February Writing Update (And The Pomodoro Technique)
HELLO! This is my sticker update (1 sticker = 1k words) for February:
A wee bit slowed down in February (from 60k in January down to 32k) because, well, I was so tired after finishing The Falconer 2 (which you can see on the calendar was turned in February 7). After that, it was hard for me to stay on track because in order to make deadline for The Falconer 2, I not only had to write fast, I had to make sure that what I was writing was up to a standard I was proud to share with my editors. It was emotionally taxing and exhausting and recovering from that took more than just a couple of days of sleep. I felt a bit like I had run out of words, and that I had forgotten how to put sentences together. So I rested.
The rest of the month are dissertation words. I’m really determined to finish most, if not all, of my dissertation by mid-March. As you can see at the end of the month, I was pretty consistent with my word count. I am referring to this as Operation: Rip Off the Band-Aid. The point of OROBA (which in my head sounds something like “Aruba,” a place I associate with “holiday” and “fun”, which are incidentally things I would like to have after working on this horrid project for almost 5 years) is to finish this goddamn thing POSTHASTE so I can have a life. A life, of course, being a foreign concept for me since I’ve actually never taken a break from school (I’m not kidding) and the idea of waking up one day and not having schoolwork of some kind hanging over my head sounds like the best thing ever.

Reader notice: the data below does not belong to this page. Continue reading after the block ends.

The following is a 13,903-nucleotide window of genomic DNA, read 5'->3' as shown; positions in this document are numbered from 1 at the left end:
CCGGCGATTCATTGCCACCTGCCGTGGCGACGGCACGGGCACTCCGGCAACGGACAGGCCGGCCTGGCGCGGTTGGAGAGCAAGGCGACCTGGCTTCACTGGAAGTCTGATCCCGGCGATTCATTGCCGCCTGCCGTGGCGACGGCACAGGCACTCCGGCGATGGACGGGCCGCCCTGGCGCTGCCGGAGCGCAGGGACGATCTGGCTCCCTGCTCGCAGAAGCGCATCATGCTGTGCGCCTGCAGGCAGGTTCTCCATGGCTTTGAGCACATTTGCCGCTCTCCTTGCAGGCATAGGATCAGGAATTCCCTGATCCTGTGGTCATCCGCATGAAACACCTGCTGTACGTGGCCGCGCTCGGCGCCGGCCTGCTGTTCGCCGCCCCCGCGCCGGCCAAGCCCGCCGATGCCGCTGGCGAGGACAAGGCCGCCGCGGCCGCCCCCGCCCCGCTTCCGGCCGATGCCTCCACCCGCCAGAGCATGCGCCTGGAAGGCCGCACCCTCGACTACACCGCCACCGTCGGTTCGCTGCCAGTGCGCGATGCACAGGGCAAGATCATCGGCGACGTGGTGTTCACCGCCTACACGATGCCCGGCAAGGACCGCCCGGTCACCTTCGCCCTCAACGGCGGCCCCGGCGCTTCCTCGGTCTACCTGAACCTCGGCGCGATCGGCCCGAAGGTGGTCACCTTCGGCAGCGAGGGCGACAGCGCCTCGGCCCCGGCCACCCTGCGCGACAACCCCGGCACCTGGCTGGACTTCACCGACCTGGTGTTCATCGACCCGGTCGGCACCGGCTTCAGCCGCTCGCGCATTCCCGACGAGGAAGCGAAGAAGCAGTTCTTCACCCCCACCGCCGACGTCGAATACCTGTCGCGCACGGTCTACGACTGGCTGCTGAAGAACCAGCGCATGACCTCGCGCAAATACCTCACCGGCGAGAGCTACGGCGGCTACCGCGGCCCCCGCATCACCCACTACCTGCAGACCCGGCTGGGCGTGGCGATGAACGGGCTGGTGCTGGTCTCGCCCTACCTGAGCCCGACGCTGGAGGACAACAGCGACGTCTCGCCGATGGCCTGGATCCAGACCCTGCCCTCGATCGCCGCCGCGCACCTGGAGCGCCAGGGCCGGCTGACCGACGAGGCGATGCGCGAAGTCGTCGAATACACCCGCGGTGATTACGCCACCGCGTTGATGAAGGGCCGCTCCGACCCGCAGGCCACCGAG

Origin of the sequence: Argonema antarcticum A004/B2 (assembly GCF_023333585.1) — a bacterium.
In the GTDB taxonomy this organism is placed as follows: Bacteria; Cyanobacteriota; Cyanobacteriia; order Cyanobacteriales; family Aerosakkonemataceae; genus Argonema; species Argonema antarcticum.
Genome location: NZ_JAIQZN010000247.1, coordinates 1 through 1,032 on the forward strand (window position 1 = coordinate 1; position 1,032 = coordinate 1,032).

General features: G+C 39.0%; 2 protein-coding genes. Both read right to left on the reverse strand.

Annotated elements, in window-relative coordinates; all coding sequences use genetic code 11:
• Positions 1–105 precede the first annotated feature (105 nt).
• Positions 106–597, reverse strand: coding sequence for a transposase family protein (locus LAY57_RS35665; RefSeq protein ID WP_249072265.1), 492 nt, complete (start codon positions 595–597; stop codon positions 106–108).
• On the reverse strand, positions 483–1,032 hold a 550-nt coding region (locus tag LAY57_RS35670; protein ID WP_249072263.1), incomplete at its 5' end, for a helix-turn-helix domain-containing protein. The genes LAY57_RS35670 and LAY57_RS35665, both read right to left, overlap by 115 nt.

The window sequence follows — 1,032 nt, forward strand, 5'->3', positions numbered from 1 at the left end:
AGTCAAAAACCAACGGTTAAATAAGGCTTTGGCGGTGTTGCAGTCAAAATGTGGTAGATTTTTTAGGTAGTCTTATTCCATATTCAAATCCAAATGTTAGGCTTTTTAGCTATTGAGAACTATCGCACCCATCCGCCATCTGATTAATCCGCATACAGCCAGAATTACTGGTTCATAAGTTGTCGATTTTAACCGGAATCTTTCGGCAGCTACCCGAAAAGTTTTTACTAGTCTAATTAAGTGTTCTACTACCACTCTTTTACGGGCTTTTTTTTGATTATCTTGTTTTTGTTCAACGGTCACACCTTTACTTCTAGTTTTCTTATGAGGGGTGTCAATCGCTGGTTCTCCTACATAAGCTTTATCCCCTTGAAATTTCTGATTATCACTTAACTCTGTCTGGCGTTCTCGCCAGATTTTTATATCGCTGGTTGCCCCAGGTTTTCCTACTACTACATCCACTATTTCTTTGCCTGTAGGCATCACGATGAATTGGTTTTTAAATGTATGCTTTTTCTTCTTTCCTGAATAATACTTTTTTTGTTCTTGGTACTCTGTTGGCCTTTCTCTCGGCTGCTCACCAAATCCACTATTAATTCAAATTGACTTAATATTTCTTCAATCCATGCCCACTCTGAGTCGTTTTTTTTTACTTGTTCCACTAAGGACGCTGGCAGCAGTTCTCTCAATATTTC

Anyway. My writing strategy for OROBA includes heavy use of the Pomodoro Technique. For the uninitiated, the Pomodoro Technique is meant to keep you focused and on task while writing, so you’re not off procrastinating on Twitter, joking with your friends about zombies when you should be finishing your assignment (thereby prolonging your mental anguish because words, in fact, don’t write themselves no matter how much you want them to!).
The PT is great because it acknowledges that the natural human attention span is crap and we are absolutely terrible at sitting down and working for overly long periods of time (and if there’s someone out there disagreeing with this and saying, “Oh but I can, I so can!” that’s cool, and the rest of us envy you). So the technique functions like so: 20-25 minute intervals of balls out work, followed by 3-5 minute breaks. After 4 of these work intervals, you take a longer break — 30 minutes to discuss zombies on Twitter with your friends — and then it’s back to work.
Sure, it might sound like it requires a lot of discipline to do, but let me just say: I am like the least disciplined person I know when it comes to writing. But a structured writing environment where you have designated work intervals and breaks that you can look forward to actually works. It’s great for output. I set the timer on my phone to 25 minutes and go for it, and then I set the timer again for breaks and it dings when my break is done.
And just so I have an end to look forward to when I can stop writing and catch up on episodes of Arrow to admire Stephen Amell’s workout scenes, I’m limiting my wordcount to 2k words a day. So I’m not overly taxing my brain, and 2k each day will give me 62k words for the month of March, which is actually more than I need to finish my dissertation. So if I have a few tired days where I can’t write, I’m still done, done, done with this thing by the end of the month.
SO! Back to OROBA for me.
xx Elizabeth May